Your child will be expected to have a good knowledge in all the topics within KS2, despite being only a third of the way through Year 6 by the time the 11+ exams are sat. It is therefore essential that your child has a secure understanding of the Maths being taught at school as there is huge variance in the difficulty of 11+ papers, ranging from a Level 4 to a Level 5. In the more competitive schools, it is not uncommon for there to be questions pitched at a level beyond the Year 6 curriculum.
Most Maths papers will be non-calculated based and the test itself will usually last an hour. Some schools may also feature a mental arithmetic section. During the test, children will be required to show their working for some questions and it’s important that these instructions are followed as marks may be given even if the answer provided is incorrect.
Most parents already know that the test will be based on the Maths syllabus within the National Curriculum and that all topics within this will be assessed. However, what they often want to know is at what level and depth these questions will be pitched at. After all, there is a great difference between “23 + 44 =___” and ” __+ 16 = __ + 30″ despite both being addition questions. This is a very difficult area to give advice on as clearly all schools are different and will pitch their tests at different levels. A good starting point is to look at the Maths syllabus provided by the ISEB.
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Some schools will not use the ISEB papers, preferring to write their own tests instead. This is usually the case in the more competitive schools and for some, their test questions will be pitched at a level beyond the Key Stage 2 curriculum. To find out what assessment tool your chosen school uses, do go on their admissions website as some schools will publish this information. For schools that set their own papers, there will usually be a sample 11+ Maths test available to download and/or a Maths syllabus. Look at these papers carefully as they will give you an idea of the level their tests will be pitched at as well as the type and style of questions.
It is almost certain there will be some form of problem solving in the Maths paper, although the term ‘problem solving’ is very broad in the sense that any mathematical topic can be turned into a problem solving question in some shape or form. These questions are usually found towards the end of the paper and from experience, nearly all children find this the trickiest section of the test, even the more able students. This is because these questions do not rely purely on the application of mathematical knowledge. As qualified teachers ourselves, we speak from experience when we say that problem solving at this level is an area that does not get a huge amount of coverage in the primary classroom (both private and state). Furthermore, these questions are designed to be complex so that schools can assess the level of your child’s independent reasoning and logical thinking. By default, they are therefore difficult for students due to their unfamiliarity. What we find is that once a child is taught how to organise the given information in a way that is easier to process, they soon realise that these questions aren’t as impossible as initially thought.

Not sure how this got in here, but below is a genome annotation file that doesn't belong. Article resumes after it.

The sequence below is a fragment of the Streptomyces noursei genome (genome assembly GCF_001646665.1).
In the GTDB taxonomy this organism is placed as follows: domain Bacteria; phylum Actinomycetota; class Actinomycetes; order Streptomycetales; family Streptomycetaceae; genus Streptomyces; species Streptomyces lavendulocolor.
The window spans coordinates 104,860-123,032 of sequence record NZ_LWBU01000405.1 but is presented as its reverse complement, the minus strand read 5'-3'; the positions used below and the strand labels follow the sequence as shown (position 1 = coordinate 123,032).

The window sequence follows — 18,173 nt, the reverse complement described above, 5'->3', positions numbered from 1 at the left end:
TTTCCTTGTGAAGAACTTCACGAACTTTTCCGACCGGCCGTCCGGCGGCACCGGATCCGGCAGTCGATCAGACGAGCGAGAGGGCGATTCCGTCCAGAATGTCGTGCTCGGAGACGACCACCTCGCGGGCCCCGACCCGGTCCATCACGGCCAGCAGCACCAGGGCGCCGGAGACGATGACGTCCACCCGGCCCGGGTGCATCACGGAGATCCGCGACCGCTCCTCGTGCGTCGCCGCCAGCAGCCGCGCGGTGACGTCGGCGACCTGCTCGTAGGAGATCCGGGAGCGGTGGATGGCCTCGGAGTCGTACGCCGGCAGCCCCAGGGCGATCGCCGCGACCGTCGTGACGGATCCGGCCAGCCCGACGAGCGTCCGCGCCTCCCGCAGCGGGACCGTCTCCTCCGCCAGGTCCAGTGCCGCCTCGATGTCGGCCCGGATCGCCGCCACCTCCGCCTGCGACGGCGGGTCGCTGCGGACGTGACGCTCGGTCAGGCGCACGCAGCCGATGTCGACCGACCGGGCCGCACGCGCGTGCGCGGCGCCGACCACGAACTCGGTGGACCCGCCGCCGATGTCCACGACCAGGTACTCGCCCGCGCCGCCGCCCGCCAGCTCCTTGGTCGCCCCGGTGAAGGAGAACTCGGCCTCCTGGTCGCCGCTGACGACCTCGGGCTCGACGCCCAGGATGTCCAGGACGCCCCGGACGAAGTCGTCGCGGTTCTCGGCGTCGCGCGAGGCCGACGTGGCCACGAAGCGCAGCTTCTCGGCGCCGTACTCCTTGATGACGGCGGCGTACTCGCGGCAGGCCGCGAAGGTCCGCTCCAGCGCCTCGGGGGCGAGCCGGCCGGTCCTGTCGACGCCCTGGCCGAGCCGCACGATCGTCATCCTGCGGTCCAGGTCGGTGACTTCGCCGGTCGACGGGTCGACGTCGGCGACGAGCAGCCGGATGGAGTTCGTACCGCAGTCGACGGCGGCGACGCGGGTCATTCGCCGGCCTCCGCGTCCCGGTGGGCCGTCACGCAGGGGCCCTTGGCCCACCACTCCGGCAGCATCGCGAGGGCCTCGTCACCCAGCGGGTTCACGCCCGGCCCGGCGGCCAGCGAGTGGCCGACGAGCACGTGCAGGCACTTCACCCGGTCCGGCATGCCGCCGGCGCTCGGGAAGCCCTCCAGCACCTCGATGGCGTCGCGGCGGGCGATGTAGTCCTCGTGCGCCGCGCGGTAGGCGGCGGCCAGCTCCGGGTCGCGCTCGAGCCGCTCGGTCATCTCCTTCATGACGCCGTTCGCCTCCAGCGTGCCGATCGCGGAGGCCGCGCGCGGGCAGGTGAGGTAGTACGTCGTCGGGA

The last few questions in 11 Plus papers are often written to deliberately stump students, and extra care should be taken with these.
Although they aren’t exactly the same, parents wishing to give their child extra exam practice papers have two main routes: the past Maths papers written by the ISEB (purchasable from Galore Park’s website), and the free Maths papers that we provide on our website.
Once you understand the syllabus for the 11+ Maths exam, it is equally important to get your head around the English syllabus as well. You can do so by reading the next article in the series:
If you’re not sure on the fundamentals of the 11+, we recommend reading our beginners guide. This can be found here:
If you are still deciding which school to put your child forward for at 11+, we recommend using our school admissions guide to better understand the admissions process for a number of schools offering 11+ entry.
Although we don’t provide sample papers for the ISEB pre-test, we do provide our own set of Eleven Plus exam papers. These are completely free to use, and cover the main subjects assessed at 11+. You can view these using the link below.
If you are looking for a tutor, we can certainly help. We offer home tutors in London, online tutors internationally, and both short- and long-term residential tuition placements. All of our tutors are qualified school teachers, with classroom teaching experience in the subjects they tutor.
Is your child worried about an upcoming interview at 11 or 13 Plus? Finnian, one of our most experienced school entrance tutors, gives a valuable set of tips and hints for both parents and students in how to success at this tricky process.
Finnian January, 2016